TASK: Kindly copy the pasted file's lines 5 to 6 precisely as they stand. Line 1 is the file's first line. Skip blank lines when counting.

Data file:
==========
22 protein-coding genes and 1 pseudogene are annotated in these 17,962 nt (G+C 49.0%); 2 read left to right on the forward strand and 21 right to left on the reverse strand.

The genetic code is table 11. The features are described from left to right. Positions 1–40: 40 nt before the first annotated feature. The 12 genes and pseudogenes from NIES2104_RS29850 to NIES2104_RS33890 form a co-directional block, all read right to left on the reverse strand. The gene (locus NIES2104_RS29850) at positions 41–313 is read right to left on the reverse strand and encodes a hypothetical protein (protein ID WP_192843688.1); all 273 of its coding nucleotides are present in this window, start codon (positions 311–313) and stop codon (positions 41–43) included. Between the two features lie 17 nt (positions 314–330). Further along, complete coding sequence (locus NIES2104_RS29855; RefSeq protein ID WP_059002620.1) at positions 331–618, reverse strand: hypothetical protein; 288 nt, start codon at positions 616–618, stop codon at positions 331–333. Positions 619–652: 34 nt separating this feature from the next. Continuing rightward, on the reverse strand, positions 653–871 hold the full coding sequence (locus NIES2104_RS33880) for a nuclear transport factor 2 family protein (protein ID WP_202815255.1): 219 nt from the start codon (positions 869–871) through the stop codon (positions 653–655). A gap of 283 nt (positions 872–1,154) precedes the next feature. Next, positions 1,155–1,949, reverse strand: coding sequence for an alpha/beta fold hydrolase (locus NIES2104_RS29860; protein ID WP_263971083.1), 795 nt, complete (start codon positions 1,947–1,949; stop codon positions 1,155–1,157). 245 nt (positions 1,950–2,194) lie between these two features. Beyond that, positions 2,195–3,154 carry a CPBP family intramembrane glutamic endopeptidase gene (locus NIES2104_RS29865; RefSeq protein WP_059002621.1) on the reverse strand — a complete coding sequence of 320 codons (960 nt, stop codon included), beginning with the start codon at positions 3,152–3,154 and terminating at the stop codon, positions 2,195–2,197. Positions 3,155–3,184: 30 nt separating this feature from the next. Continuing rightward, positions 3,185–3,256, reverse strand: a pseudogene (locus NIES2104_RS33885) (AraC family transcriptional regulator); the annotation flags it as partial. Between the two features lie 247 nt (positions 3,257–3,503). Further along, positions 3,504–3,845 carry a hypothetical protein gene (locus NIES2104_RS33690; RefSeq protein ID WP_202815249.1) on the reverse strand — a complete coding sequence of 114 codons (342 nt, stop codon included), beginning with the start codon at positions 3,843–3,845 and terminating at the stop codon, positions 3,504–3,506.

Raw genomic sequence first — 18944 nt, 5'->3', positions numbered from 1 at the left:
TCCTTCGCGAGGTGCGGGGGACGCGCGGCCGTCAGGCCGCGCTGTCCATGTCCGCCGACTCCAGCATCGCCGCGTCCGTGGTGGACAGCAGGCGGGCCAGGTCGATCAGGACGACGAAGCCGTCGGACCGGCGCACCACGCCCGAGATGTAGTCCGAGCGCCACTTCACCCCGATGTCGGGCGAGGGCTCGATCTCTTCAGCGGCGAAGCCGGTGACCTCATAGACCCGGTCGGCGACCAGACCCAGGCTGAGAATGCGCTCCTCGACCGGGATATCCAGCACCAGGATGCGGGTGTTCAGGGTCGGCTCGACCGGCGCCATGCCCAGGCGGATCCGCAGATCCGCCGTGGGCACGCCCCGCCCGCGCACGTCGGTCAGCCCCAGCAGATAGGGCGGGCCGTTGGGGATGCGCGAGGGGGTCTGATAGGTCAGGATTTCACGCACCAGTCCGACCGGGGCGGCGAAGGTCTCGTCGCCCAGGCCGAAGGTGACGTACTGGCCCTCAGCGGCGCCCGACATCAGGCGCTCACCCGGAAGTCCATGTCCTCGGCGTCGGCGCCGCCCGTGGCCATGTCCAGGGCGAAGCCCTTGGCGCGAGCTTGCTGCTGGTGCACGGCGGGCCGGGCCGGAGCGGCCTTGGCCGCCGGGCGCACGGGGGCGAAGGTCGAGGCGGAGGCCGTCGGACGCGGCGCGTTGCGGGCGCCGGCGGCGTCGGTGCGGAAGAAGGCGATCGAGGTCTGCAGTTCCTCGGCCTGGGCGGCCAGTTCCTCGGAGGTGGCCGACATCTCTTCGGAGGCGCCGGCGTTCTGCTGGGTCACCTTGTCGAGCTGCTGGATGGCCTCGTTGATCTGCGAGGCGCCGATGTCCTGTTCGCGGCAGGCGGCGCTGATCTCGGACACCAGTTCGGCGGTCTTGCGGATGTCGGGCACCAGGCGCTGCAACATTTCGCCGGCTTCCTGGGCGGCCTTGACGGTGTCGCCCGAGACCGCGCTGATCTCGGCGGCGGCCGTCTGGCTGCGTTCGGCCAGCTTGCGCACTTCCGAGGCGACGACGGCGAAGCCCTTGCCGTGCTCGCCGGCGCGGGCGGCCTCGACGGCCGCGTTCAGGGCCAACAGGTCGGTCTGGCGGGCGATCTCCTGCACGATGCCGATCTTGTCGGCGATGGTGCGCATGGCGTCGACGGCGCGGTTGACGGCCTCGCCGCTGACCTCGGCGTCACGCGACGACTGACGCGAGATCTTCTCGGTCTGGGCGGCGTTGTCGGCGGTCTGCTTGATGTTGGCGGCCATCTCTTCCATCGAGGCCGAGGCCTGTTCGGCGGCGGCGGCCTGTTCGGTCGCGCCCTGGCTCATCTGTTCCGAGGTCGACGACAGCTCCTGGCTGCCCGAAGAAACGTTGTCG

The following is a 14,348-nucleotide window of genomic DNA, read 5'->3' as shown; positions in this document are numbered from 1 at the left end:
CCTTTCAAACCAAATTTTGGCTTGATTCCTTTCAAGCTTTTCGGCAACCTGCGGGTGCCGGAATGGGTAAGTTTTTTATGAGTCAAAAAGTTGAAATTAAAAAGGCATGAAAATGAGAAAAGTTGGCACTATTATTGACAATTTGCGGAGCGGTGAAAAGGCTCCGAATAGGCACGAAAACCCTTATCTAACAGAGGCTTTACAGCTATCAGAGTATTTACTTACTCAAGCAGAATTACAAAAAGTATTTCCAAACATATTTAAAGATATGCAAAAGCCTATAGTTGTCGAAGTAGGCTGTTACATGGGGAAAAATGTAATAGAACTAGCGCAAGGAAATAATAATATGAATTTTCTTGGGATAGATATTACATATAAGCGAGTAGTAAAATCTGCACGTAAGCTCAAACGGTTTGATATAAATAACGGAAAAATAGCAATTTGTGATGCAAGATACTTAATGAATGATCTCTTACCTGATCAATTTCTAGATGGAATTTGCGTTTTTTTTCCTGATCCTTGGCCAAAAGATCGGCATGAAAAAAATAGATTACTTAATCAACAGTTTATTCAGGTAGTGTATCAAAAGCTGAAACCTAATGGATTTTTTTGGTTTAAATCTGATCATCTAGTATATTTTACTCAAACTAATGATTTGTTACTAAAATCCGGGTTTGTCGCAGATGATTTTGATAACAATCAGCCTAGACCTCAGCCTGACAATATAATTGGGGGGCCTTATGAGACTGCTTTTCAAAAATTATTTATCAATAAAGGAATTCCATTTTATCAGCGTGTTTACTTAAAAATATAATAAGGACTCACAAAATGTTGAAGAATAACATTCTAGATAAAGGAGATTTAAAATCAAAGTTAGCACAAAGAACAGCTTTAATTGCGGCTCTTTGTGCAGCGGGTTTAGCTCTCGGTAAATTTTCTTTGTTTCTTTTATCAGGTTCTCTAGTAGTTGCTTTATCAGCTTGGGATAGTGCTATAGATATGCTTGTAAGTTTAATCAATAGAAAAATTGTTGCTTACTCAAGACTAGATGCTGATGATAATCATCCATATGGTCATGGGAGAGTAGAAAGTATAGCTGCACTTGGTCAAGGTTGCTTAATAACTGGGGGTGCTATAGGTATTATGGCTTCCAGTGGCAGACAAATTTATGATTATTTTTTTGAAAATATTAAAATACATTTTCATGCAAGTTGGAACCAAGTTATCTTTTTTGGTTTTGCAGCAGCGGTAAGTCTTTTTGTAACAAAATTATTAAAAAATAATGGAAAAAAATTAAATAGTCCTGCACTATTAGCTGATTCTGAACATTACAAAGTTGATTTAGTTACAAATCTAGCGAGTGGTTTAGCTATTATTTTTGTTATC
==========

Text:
The following is a 14,348-nucleotide window of genomic DNA, read 5'->3' as shown; positions in this document are numbered from 1 at the left end:
CCTTTCAAACCAAATTTTGGCTTGATTCCTTTCAAGCTTTTCGGCAACCTGCGGGTGCCGGAATGGGTAAGTTTTTTATGAGTCAAAAAGTTGAAATTAAAAAGGCATGAAAATGAGAAAAGTTGGCACTATTATTGACAATTTGCGGAGCGGTGAAAAGGCTCCGAATAGGCACGAAAACCCTTATCTAACAGAGGCTTTACAGCTATCAGAGTATTTACTTACTCAAGCAGAATTACAAAAAGTATTTCCAAACATATTTAAAGATATGCAAAAGCCTATAGTTGTCGAAGTAGGCTGTTACATGGGGAAAAATGTAATAGAACTAGCGCAAGGAAATAATAATATGAATTTTCTTGGGATAGATATTACATATAAGCGAGTAGTAAAATCTGCACGTAAGCTCAAACGGTTTGATATAAATAACGGAAAAATAGCAATTTGTGATGCAAGATACTTAATGAATGATCTCTTACCTGATCAATTTCTAGATGGAATTTGCGTTTTTTTTCCTGATCCTTGGCCAAAAGATCGGCATGAAAAAAATAGATTACTTAATCAACAGTTTATTCAGGTAGTGTATCAAAAGCTGAAACCTAATGGATTTTTTTGGTTTAAATCTGATCATCTAGTATATTTTACTCAAACTAATGATTTGTTACTAAAATCCGGGTTTGTCGCAGATGATTTTGATAACAATCAGCCTAGACCTCAGCCTGACAATATAATTGGGGGGCCTTATGAGACTGCTTTTCAAAAATTATTTATCAATAAAGGAATTCCATTTTATCAGCGTGTTTACTTAAAAATATAATAAGGACTCACAAAATGTTGAAGAATAACATTCTAGATAAAGGAGATTTAAAATCAAAGTTAGCACAAAGAACAGCTTTAATTGCGGCTCTTTGTGCAGCGGGTTTAGCTCTCGGTAAATTTTCTTTGTTTCTTTTATCAGGTTCTCTAGTAGTTGCTTTATCAGCTTGGGATAGTGCTATAGATATGCTTGTAAGTTTAATCAATAGAAAAATTGTTGCTTACTCAAGACTAGATGCTGATGATAATCATCCATATGGTCATGGGAGAGTAGAAAGTATAGCTGCACTTGGTCAAGGTTGCTTAATAACTGGGGGTGCTATAGGTATTATGGCTTCCAGTGGCAGACAAATTTATGATTATTTTTTTGAAAATATTAAAATACATTTTCATGCAAGTTGGAACCAAGTTATCTTTTTTGGTTTTGCAGCAGCGGTAAGTCTTTTTGTAACAAAATTATTAAAAAATAATGGAAAAAAATTAAATAGTCCTGCACTATTAGCTGATTCTGAACATTACAAAGTTGATTTAGTTACAAATCTAGCGAGTGGTTTAGCTATTATTTTTGTTATC